Can secular film and the Christian church find common ground in America's so-called culture wars? Absolutely, say 30 individuals from Fuller Theological Seminary who bridged the cultural chasm to attend the Sundance Film Festival, which took place January 25-30 in Park City, Utah.
There is a serious God-conversation going on in our culture, but often the church is unaware of it—not even invited to the dance, many say. The Sundance Film Festival provided a dynamic learning laboratory for students to engage in this cultural dialogue as it takes shape.
Justin Bell, a Fuller student in Pasadena and assistant director of Fuller's Reel Spirituality institute, commented: "These films were so prophetic, so honest, so thirsty for life, that faith conversations were inevitable in post-screening discussions."
These discussions took place in question-and-answer sessions after each film, in classroom meetings visited by Sundance filmmakers—and while waiting in the lines, sitting in the coffee shops, or attending the parties that all make up the Sundance scene.
"At the heart of many of the Sundance films is a cry for compassion," said Kara Stewart, another Fuller participant. "If that's what we're about as followers of Christ, then we have some middle ground—a place to start a meaningful dialogue."
Fuller students joined others who were part of an inaugural dialogue on film and faith in Park City called the Windrider Forum, sponsored by Priddy Brothers Productions. Windrider is a loose partnership of several faith-based institutions, including the Colorado extension of Fuller Seminary, undergraduate film students from Biola University and Northwest Nazarene University, award-winning student filmmakers from the Angelus Student Film Festival, and members of the Park City church community. Participants screened more than a dozen films during their time at Sundance. Craig Detweiler, chair of mass communications at Biola University, served as the instructor for the forum. Detweiler is also an author, screenwriter, pastor, and PhD student in theology and culture at Fuller.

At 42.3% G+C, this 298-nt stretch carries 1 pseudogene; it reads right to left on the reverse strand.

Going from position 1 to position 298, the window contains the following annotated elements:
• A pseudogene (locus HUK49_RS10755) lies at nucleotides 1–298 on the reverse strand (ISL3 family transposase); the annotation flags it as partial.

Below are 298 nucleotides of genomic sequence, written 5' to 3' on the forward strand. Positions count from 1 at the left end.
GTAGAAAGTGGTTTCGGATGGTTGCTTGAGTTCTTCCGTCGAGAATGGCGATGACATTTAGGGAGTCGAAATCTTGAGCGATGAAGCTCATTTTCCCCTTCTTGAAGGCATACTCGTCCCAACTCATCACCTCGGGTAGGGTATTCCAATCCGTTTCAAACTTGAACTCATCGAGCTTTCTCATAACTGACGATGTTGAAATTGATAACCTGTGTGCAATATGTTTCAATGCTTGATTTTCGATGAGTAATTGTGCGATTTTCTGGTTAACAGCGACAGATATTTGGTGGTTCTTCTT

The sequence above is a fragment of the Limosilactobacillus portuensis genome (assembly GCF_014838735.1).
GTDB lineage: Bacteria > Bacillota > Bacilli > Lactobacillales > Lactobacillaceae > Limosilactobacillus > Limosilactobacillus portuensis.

In order to become effective ministers, it's increasingly important for seminary students to know how to "read" a film and develop a theological response, say those involved in the Windrider Forum. In the past this conversation has tended to be unidirectional, flowing from faith to film, from theology to culture. Says Robert Johnston, professor of theology and culture and co-director of the Reel Spirituality institute at Fuller: "We might profitably reverse the 'hermeneutical flow.' The conversation is most productive and vibrant if it is two-way. Movies function as modern-day parables, giving us fresh eyes to see and ears to hear." Johnston has authored many books on the intersection of faith and culture, including his most recent, Useless Beauty: Ecclesiastes through the Lens of Contemporary Film (Baker, 2004).
For many participants, the Windrider Forum offered an opportunity to identify the place of the artist in the life of the church. Offered Bell, "I've always wanted to be both a minister and a filmmaker. This has made me feel crazy at times. But experiences like these show me that these two vocations don't have to be mutually exclusive."
The same sentiment was echoed by Stewart, an actress who has wrestled with doubts during her time at seminary. "I finally know what direction my life is supposed to take," she said. "I'm an artist, and I'm not going to be shy about it anymore. It's as if God called my cell phone and said, 'Hey Kara, it's time to get some new headshots and a better editing system! Have your people call my people.'"
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